Not only did the Great Leap Forward destroy China’s productive sector, it left millions starving thanks to the central planning schemes that wrecked China’s agricultural sector. Mao Zedong’s reputation took a hit after this failed socialist experiment but it did not deter him from pursuing other means of social engineering.
The Cultural Revolution of 1966 to 1976 was Mao’s final attempt to impose the top-down vision of socialism on the Chinese populace. Like the Great Leap Forward, the Cultural Revolution was not conducive for economic growth and saw the civil liberties of millions of people trampled on. Thankfully, cooler heads started to prevail in China once a new leader in Deng Xiaoping emerged. Deng Xiaoping acknowledged that Maoism brought China tremendous harm and a new path was needed to bring the country back to its feet.
Deng introduced a series of economic reforms such as land privatization and the introduction of special economic zones to make China more competitive on the global market. Albeit limited in scope, China’s reforms had an immediate impact. Certain reports pin China’s annual GDP growth rate somewhere in between 9.5 to 11.5 percent from 1978 to 2013. From the start of Deng’s market-oriented reforms, China’s GDP increased tenfold. Consequently, millions of Chinese have been lifted out of extreme poverty.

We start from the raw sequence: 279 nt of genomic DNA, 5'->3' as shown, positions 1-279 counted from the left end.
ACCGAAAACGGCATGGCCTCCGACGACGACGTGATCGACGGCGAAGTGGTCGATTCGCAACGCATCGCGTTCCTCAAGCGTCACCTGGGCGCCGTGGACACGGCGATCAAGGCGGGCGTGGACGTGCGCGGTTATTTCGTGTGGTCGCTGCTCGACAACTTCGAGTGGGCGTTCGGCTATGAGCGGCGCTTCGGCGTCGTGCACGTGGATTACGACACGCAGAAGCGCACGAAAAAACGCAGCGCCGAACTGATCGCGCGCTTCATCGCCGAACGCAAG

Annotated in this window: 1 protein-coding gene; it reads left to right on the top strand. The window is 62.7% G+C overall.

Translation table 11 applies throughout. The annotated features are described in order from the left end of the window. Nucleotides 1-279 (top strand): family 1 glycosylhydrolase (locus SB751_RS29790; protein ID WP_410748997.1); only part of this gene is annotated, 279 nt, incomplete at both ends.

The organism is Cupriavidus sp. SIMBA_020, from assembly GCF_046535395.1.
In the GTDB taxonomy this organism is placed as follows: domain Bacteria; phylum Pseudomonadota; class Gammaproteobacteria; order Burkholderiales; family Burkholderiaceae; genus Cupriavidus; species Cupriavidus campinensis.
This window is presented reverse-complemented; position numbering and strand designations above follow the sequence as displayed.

That being said, China still has work to do and must continue to liberalize its economy. In fact, Taiwan’s steady dedication to liberalization, has allowed the country to easily stay ahead of China in both economic freedom and performance.
China is only ranked 110th on the Heritage Foundation’s Index of Economic Freedom, whereas Taiwan finds itself in an envious 13th place. The Fraser Institute’s Human Freedom Index likewise gives China questionable marks, placing it in 135th place. In contrast, Taiwan finds itself in 10th place. China’s per capita GDP is a middling $15,399. On the other hand, Taiwan’s per capita GDP is $48,095, which places it among the wealthiest countries in the world.
China still relies on state-owned enterprises as its flagship economic actors. Plus, the Chinese Communist Party continues to maintain an unhealthy relationship with the Chinese private sector. Since Xi Jinping took power in 2013, China has taken a more authoritarian turn in political affairs and this has permeated down to its economic policies.
China’s unsustainable Keynesian programs and cronyist relations raise many concerns on its long-term viability as an economic player. Taiwan has at least shown fiscal maturity by implementing spending freezes. It seems, however, that Beijing is content with its status quo of state capitalism.
Taiwan is a firm reminder that sometimes big things come in small packages. It also lends credence to Hayek’s assertion that smaller political units are more conducive to freedom.
In the Road to Serfdom, Hayek praised states like Switzerland and the Netherlands for maintaining smaller political units: “I believe that here the experience of the small countries like Holland and Switzerland contains much from which even the most fortunate larger countries like Great Britain can learn. We shall all be the gainers if we can create a world fit for small states to live in.”
Maybe it’s time economists give Taiwan its due as a viable model for economic growth.